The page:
Whether you are 18- or 80-years old, the vast majority of people here in the state of New York prescribed a medication are accustomed to leaving the hospital, clinic or doctor's office with a written prescription in their hand.
As ingrained as this routine is for patients, it's scheduled to disappear entirely by March 27, as a new state law mandating that each and every prescription written by the state's 100,000-plus providers must be created electronically and forwarded to a designated pharmacy takes effect.
Why exactly is the state doing this?
Back in 2012, the state passed a law referred to as I-Stop, which was designed to help combat the skyrocketing rates of opioid abuse and fatal overdoses. The law was to be implemented in two stages, the first of which was implemented in 2013 and required physicians to check an online database before prescribing any controlled substances.
The second stage of I-Stop, implemented this year, calls for a switch to all electronic prescriptions, something that supporters say will not only help further combat the opioid epidemic, but also prescription errors attributable to the frequently illegible handwriting of physicians.
Is the state ready for this major switch?
While many have already made the transition, reports indicate that as recently as January, nearly 40 percent of the state's providers were still unable to prescribe electronically. Furthermore, several of the state's major health networks have already applied for waivers asking for more time to implement their systems.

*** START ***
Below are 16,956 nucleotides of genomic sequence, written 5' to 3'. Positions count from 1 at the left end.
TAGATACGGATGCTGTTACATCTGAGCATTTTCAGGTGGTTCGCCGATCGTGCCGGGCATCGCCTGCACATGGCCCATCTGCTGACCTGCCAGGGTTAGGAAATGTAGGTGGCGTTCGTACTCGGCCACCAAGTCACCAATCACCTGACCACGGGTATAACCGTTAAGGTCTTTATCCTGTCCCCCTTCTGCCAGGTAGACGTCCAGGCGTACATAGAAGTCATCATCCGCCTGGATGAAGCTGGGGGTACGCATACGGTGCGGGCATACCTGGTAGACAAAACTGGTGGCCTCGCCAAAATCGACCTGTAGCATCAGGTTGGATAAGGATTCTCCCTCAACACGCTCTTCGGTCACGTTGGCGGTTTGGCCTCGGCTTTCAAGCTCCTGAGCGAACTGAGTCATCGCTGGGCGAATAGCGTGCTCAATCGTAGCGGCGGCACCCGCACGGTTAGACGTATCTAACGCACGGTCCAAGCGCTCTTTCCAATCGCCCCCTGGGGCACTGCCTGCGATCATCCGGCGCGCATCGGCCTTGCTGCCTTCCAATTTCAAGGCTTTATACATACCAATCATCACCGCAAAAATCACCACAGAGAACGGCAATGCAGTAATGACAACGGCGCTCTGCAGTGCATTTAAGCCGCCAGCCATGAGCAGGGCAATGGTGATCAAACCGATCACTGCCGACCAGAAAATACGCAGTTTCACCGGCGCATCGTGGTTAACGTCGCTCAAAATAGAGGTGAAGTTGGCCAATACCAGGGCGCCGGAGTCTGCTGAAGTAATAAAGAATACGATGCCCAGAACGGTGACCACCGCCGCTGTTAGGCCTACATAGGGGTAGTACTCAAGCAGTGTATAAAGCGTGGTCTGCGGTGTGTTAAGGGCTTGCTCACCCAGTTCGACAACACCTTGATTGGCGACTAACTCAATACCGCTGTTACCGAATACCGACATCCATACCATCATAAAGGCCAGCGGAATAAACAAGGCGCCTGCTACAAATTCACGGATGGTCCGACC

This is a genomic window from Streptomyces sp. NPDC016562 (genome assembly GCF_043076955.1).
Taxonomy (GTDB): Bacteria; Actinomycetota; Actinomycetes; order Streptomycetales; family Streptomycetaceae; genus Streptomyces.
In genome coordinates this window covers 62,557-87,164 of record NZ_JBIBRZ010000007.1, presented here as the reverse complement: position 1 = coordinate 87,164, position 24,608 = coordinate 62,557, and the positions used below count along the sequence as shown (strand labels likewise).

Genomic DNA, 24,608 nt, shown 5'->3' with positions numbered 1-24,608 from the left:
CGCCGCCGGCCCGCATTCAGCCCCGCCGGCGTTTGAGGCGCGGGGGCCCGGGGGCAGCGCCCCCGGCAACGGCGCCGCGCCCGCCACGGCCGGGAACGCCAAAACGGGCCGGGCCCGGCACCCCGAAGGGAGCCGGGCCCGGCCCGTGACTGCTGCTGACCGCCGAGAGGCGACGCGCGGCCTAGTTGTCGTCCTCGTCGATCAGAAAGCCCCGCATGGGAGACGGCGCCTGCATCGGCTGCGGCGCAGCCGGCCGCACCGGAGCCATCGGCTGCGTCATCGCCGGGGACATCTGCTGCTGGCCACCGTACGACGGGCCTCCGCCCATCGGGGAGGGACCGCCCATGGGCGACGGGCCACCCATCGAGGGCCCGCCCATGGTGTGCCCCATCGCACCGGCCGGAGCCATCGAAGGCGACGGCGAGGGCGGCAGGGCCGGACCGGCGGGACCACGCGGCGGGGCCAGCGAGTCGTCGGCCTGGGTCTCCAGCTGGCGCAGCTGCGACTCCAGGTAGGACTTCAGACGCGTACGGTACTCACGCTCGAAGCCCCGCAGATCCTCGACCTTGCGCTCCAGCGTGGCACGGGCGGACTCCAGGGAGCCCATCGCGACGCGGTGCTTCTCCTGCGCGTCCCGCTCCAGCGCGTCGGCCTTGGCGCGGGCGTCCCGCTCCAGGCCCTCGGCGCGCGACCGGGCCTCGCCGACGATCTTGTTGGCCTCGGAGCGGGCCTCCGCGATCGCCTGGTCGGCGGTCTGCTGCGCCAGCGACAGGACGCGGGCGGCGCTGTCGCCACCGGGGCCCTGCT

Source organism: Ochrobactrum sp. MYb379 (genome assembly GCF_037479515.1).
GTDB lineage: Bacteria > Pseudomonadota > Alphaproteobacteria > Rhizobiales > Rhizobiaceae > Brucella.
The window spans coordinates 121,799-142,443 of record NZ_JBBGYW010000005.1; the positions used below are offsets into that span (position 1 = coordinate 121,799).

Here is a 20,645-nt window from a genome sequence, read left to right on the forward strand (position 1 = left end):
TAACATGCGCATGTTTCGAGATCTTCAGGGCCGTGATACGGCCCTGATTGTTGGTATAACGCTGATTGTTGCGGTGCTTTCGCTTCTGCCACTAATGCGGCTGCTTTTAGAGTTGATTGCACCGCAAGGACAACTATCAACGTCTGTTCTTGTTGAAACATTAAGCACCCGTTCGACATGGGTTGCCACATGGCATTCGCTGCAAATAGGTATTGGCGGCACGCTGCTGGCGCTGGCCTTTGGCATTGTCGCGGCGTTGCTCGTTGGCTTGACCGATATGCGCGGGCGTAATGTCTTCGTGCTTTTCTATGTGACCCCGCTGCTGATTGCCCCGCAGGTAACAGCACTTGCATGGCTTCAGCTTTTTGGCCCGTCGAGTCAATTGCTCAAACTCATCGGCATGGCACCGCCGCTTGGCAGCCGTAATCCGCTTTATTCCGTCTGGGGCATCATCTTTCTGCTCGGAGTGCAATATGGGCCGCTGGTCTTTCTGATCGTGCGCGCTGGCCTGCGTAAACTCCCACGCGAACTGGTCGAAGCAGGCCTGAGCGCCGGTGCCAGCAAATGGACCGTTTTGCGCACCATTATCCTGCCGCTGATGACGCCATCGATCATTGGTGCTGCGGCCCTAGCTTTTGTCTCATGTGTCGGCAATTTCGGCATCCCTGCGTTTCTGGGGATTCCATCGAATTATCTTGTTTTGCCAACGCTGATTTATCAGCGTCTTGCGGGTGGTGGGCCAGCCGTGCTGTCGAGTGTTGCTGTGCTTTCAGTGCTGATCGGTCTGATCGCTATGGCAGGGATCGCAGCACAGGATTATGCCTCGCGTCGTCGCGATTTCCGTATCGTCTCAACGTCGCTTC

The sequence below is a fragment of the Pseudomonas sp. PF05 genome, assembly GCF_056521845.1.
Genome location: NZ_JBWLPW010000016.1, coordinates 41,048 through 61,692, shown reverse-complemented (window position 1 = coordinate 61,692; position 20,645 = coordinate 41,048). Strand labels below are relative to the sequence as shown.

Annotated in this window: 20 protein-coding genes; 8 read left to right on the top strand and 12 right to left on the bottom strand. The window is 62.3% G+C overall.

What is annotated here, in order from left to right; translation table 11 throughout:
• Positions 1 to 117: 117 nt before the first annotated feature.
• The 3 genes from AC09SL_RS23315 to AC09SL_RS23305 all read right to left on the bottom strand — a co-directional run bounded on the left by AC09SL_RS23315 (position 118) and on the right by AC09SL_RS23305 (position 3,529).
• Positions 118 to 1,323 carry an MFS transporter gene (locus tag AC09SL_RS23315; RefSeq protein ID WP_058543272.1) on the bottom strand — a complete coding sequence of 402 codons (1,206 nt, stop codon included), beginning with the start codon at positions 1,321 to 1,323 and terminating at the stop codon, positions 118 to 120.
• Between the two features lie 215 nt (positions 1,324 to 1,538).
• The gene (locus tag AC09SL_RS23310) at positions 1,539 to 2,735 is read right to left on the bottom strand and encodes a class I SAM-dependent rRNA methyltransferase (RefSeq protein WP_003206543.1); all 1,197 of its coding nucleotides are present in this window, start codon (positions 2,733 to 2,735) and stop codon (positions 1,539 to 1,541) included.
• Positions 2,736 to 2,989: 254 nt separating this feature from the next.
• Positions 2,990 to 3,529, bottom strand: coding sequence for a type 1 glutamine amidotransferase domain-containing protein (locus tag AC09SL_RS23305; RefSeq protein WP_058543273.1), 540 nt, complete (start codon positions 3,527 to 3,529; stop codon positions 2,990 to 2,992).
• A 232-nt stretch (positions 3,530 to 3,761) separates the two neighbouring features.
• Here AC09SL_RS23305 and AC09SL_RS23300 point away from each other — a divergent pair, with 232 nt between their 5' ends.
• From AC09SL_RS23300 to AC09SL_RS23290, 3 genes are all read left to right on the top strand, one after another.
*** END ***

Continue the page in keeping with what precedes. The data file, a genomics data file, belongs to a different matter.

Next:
What does the law say concerning exemptions and/or penalties for noncompliance?
Regarding exemptions, the law permits paper prescriptions to be written for medical supplies (wheelchairs, crutches, etc.), and in the event of technical difficulties or extenuating circumstances (prescription will be filled out of state).
As for penalties, the State Health Department indicates both civil and criminal penalties can be pursued against noncompliant physicians.
While it's encouraging to see how this new reliance on electronic prescriptions could seriously reduce the number of serious errors attributable to handwriting, questions still remain about whether patients will be truly immune to mistakes.
What if there is some sort of computer error that causes unnecessary delays or partial transmissions to a pharmacy? What if an incorrect dropdown menu is selected or keystroke is made such that a patient is given the wrong dosage or wrong medication?
Stay tuned for updates …